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Pull Up – Learn the Benefits and Common Mistakes to Avoid

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The Benefits of the Pull-Up 

Pull-ups are one of the most effective bodyweight exercises to strengthen the back, biceps, grip, and core. A notable benefit of pull-ups is their impressive overloading potential. You can start doing the movement as a complete beginner (more on that below) and gradually progress to the elite level by doing more reps, performing more challenging variations, and attaching external weights to yourself.

As the name suggests, pull-ups are about pulling yourself up on a horizontal bar. The objective is to reach up, grab a sturdy bar with your preferred grip and use the muscles in your upper body to move up.

Another pull-up benefit is the exercise’s impressive ability to develop your back. Pull-ups emphasize the latissimus dorsi (lats), the largest upper body muscle, forcing it to grow and making your back broader and more defined (1, 2). Strengthening the lats is also beneficial for your overall pulling strength, shoulder stability, and spinal health. As a result, you become more athletic, and everyday tasks feel easier to do.

We recommend including pull-ups early in your training. The movement is demanding, and you should perform it while you’re at your strongest. Always leave at least one or two reps in the tank and rest long enough in-between sets to recover and maintain your performance.

Level of Exercise: Intermediate

How to do a Pull-Up

  1. Stand underneath a pull-up bar.
  2. Reach up and grab the bar with an even, overhand grip (palms facing forward). Have your hands slightly wider than shoulder level apart and envelop the bar with your thumbs for a more secure grip.
  3. Bring your shoulders back and engage your abs. Doing so will brace your upper body and put your lats in a better position to contribute during pull-ups.
  4. Bend your knees to lift your feet off the floor and hang from the bar. Some people might have to step over something or jump to grab the bar. In that case, retracting the shoulder blades will happen while they hang from the bar, mimicking the motion in a scapular pull-up.
  5. Take a breath and pull yourself up by bending your elbows.
  6. Move up as much as possible––ideally, until your chin is over the pull-up bar.
  7. Hold the top position for a moment.
  8. Lower yourself slowly by extending your elbows and exhale on the way down. Keep your shoulders retracted.
  9. Take another breath and repeat.

What muscles does the pull-up activate?

The primary muscle group involved in pull-ups is the latissimus dorsi (lats)–-the largest muscle in the upper body (1, 2). Our lats make up a significant portion of the mid and upper back and contribute to numerous arm motions. The muscle produces force for us to move up and continues to work as we lower ourselves during the second half of each repetition.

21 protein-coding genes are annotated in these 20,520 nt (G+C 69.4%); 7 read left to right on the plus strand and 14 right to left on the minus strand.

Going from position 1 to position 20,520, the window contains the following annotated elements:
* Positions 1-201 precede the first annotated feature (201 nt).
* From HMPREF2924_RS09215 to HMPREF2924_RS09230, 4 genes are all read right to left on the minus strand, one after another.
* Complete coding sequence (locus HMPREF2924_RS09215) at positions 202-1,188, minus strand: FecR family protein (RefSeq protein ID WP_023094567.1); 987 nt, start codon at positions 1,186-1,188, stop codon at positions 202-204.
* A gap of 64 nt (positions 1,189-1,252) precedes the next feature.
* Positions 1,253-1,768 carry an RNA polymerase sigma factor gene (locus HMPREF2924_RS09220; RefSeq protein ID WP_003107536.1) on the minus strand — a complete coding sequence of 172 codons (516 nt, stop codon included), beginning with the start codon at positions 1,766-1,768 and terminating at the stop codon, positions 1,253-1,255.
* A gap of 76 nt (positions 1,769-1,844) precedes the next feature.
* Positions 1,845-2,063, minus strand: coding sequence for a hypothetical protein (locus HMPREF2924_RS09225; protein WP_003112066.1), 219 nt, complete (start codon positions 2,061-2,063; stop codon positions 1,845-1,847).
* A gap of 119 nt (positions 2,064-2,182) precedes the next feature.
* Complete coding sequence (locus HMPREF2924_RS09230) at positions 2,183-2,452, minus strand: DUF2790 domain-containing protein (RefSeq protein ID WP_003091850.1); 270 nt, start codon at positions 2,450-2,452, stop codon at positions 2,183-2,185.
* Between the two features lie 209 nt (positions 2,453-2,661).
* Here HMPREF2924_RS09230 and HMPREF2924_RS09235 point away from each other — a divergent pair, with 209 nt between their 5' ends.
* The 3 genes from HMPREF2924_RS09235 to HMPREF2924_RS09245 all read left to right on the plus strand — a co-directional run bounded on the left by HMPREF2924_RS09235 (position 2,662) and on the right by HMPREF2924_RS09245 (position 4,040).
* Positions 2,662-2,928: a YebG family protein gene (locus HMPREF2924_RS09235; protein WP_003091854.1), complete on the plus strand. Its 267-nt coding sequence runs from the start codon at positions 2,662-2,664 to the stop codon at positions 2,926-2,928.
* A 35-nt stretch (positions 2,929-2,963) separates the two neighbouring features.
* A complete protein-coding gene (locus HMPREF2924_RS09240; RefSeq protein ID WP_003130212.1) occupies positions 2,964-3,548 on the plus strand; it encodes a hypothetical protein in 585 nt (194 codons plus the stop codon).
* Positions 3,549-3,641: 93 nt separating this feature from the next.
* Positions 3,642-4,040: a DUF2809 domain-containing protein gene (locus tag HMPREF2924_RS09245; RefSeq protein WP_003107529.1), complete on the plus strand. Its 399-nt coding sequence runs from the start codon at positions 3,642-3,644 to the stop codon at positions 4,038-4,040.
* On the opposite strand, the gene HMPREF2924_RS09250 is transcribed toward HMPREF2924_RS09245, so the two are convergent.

Other muscles, including the rhomboids, trapezius, infraspinatus, and rear deltoids, produce force for shoulder retraction and assist the lats.

Our biceps are the second muscle group that works during pull-ups (1). The muscle makes up the front portion of our upper arms, and its primary function is elbow flexion, which occurs as we pull ourselves up (3). Similar to the lats, our biceps continue to work as we lower ourselves, controlling us on the way down. The brachialis, a muscle that lies underneath the bicep, works by assisting with elbow flexion (4). 

The forearm musculature also plays a role during pull-ups. For example, the brachioradialis contributes to elbow flexion and helps us hold onto the bar while doing pull-ups (5). 

Besides the muscles with an active role, our core contributes to overall stability and prevents us from swinging back and forth. The primary muscles are the rectus abdominis, erector spinae, and gluteus maximus. Each flexes isometrically for us to remain steady as we move up and down.

Pull-up Vs. Chin-Up 

Pull-ups and chin-ups are similar in many ways. The primary difference between the two movements is how you grip the bar, which impacts each activity’s effects on your muscles. With chin-ups, you must use an underhand grip where your palms face back. In contrast, pull-ups are about using an overhand grip with your palms facing forward. 

Using an underhand grip and doing chin-ups is helpful because it allows you to engage your biceps more effectively. The exercise can be more beneficial for beginners learning to pull themselves up. On the other hand, pull-ups lead to slightly better back activation, but your biceps are less able to produce force and create elbow flexion to move up.

Both movements develop your pulling strength and strengthen your core, resulting in muscle gain, athleticism, and improved functionality. 

A drawback of chin-ups is that you might struggle to engage your back effectively because your biceps take over, turning the exercise into a bodyweight curl. Pull-ups are also not without their faults because learning the exercise takes time and trainees often resort to shortening the range of motion, flexing their spine, and using jerking movements to complete more reps.

Which movement you choose to perform will mostly come down to your preferences and abilities. Both exercises are similar in many ways and train the same muscles. But, the grip type influences which muscles work more and determines the long-term effects of each exercise.